How much will this app cost?
At this point I'm more or less set on $4.99. Any less and I risk appearing "too cheap". Any more expensive and I risk turning away customers who simply want to compare the available terminals.
I'll buy it for 5 bucks. Let us know when it's released.
appearing too cheap ?? that's classic.
there's some amazing free apps out there and some low priced apps .99 - 1.99 that sure as hell don't appear "too cheap"
So, what you're really saying is: any less than 4.99 "won't generate me enough cash" even though at 1.99 you might sell twice as much, and free would just make too many people happy.
No, it means canadacow knows something about business and marketing while you do not.
You can in fact price something "too cheap" as to make the buyer wary of the purchase and the fact is an SSH client is a 'niche app' that will never see as many users as say a entertainment or grocery list app. For certain people, however, this would be a value at twice the cost, and to criticize someone for not wanting to give away their time and effort is just plain stupid.
On the flipside, people will refuse an application because they percieve it as too expensive for an iPhone (PDA) application.
While i'm sure some of the $20 apps are amazing, I won't pay for it and wait for a free/very cheaper app to make a showing.
Putty is a great example of a free application that is highly successful. I don't think anyone has turned it down or are weary of it because it's free.
Well unfortunately there is an entry price to become an official iPhone developer so you don't see the denizens of open source hackers making apps available except for jailbroken iPhones.
Some of the other posters already responded for me for the most part. At $1.99, being a niche app, I probably won't sell more copies than at $4.99. And at $1.99, because I'm competing with other SSH apps, a psychological mindset comes into play that people then automatically perceive my offering as being of less quality simply because it is cheaper than the others (Heck, mine will still be $1.00 cheaper than Mochasoft's VT220 Telnet terminal).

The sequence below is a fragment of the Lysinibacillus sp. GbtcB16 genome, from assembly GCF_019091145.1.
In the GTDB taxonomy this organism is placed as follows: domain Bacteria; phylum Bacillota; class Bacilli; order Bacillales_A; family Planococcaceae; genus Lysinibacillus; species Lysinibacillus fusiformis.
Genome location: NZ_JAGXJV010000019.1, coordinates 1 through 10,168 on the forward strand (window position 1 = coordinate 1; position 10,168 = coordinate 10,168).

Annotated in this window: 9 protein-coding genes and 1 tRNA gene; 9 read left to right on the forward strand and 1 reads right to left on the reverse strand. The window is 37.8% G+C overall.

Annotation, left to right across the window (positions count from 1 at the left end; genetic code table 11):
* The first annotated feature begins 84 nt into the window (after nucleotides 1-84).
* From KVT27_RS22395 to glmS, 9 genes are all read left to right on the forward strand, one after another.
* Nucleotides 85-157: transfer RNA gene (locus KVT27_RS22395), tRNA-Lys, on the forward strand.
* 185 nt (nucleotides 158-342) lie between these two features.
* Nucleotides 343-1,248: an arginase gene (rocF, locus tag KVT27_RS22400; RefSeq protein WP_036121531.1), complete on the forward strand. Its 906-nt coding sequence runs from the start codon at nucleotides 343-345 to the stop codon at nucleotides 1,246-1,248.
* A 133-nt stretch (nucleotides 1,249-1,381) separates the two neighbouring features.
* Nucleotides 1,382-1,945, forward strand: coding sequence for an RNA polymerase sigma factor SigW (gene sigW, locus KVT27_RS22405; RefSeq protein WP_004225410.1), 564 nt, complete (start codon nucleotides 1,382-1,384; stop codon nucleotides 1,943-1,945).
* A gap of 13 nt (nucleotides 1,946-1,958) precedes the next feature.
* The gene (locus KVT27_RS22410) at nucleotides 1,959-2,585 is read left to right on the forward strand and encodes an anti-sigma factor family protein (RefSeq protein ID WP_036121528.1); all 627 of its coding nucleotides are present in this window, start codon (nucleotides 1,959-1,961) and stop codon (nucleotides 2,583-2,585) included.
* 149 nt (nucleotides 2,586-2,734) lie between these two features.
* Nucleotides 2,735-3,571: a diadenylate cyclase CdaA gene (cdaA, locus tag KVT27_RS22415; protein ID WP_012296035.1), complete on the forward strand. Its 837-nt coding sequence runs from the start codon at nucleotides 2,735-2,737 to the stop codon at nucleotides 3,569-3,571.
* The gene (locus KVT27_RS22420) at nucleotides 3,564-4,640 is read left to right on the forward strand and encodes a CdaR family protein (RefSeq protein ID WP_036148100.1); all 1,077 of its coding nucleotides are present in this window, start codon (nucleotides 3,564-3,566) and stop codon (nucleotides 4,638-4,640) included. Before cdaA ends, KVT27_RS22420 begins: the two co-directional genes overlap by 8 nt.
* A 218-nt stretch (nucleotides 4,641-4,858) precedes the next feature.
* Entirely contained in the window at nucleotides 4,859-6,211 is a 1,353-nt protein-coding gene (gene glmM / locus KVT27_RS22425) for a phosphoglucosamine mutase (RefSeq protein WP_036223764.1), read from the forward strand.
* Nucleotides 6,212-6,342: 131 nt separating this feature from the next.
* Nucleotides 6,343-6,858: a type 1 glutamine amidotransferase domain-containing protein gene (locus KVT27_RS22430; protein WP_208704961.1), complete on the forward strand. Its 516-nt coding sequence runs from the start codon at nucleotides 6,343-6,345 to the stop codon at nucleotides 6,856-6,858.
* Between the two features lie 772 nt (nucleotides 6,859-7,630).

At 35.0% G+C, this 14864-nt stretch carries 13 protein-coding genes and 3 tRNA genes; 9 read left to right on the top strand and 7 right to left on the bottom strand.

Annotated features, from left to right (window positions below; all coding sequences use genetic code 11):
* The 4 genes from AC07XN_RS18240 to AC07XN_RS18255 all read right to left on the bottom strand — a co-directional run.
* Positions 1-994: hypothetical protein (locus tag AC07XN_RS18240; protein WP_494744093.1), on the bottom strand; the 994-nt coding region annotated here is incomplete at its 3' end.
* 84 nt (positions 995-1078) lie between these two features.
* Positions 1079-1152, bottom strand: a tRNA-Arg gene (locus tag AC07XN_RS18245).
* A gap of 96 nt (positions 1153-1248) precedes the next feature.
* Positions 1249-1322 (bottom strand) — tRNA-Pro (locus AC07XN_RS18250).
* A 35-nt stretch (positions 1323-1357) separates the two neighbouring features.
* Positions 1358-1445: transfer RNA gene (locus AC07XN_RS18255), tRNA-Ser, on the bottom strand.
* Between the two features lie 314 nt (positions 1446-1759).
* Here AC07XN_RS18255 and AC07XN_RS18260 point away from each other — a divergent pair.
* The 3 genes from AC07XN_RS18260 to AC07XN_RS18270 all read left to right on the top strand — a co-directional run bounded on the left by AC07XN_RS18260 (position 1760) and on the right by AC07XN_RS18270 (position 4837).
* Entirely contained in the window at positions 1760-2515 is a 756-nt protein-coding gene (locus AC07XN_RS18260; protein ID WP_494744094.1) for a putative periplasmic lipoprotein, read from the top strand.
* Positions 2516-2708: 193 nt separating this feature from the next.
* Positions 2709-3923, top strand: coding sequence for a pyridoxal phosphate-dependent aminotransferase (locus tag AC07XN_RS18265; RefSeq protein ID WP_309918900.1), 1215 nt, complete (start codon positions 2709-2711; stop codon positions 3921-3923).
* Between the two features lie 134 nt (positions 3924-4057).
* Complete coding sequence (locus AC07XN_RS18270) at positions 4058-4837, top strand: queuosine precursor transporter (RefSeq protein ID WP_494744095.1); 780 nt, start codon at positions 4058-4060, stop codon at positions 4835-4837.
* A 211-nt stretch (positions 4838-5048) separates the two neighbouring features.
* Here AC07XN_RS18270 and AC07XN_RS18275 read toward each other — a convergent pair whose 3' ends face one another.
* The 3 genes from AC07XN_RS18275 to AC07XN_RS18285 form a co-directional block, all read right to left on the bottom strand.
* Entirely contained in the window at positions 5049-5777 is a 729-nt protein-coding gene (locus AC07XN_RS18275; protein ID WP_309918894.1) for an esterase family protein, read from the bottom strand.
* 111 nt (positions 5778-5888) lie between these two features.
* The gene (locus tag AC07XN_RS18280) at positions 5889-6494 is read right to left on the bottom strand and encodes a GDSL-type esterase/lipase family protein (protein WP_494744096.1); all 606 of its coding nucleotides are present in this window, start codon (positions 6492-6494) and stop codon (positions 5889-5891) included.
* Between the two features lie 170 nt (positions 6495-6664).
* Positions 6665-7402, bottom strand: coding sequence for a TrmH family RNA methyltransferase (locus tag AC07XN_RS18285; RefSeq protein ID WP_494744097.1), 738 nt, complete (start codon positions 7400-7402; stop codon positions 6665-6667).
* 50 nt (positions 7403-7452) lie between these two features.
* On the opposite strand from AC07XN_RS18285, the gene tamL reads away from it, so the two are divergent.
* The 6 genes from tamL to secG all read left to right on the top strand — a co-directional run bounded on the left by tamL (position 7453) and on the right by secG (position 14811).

Case in point... I can get a Bombay Saphire Martini from a local bar (American mid-west) for about $8. However, if you happen to order the same martini from the Ritz Club, London ( http://www.theritzclub.com/bar/cocktail/ ), it'll set you back about $25. This isn't necessarily because the owners of the Ritz are greedy, but instead there's something in the perception of the quality of the establishment, purely on price alone.
As far as giving away the application... I was completely for that strategy, right up until I needed to retain a lawyer with expertise in export regulations. I personally have a legacy of contributing to open source projects (DosBox, MUNT, PearPC, to name a few), but since I'm prevented by Apple's EULA from releasing any source code relating to the iPhone SDK, there's simply no incentive to release an application for free, with the intent of course, being that it would also be open sourced. I don't like the idea of proprietary freeware and I never will.
I definitely hear where you are coming from I just find it aggravating to pay any price for an app without being able to demo it.
Since I do not have that luxury, if I am just looking for a SSH app to run some commands on my machine at home would this allow me to do so?
I'm still in shock that people complain about having to spend a measly $5 on an app! And this mentality of the iPhone only being a "cellphone so no app should be more than a couple of dollars..." just wow, never seen so many cheap people in my life! Especially you gamers, have you never owned a Playstation, Nintendo, Sega, etc.? You couldn't "try out" a game with these systems. You payed $50 for a game and your stuck with it whether you liked it or not! Sheesh!
And how did you all buy the iPhone if the first place? If you can afford the iPhone you can afford a couple of bucks here and there to try a few apps. There are also plenty of sites that are reviewing these things so...
Anyway, this app seems like it could be what the Terminal/ SSH crowd has been waiting for (me included) and at $4.99, it's a great deal. I found their site that has a couple of screenshots:
How come you cannot release the source, when it appears that wordpress is working with their app in an opensource model?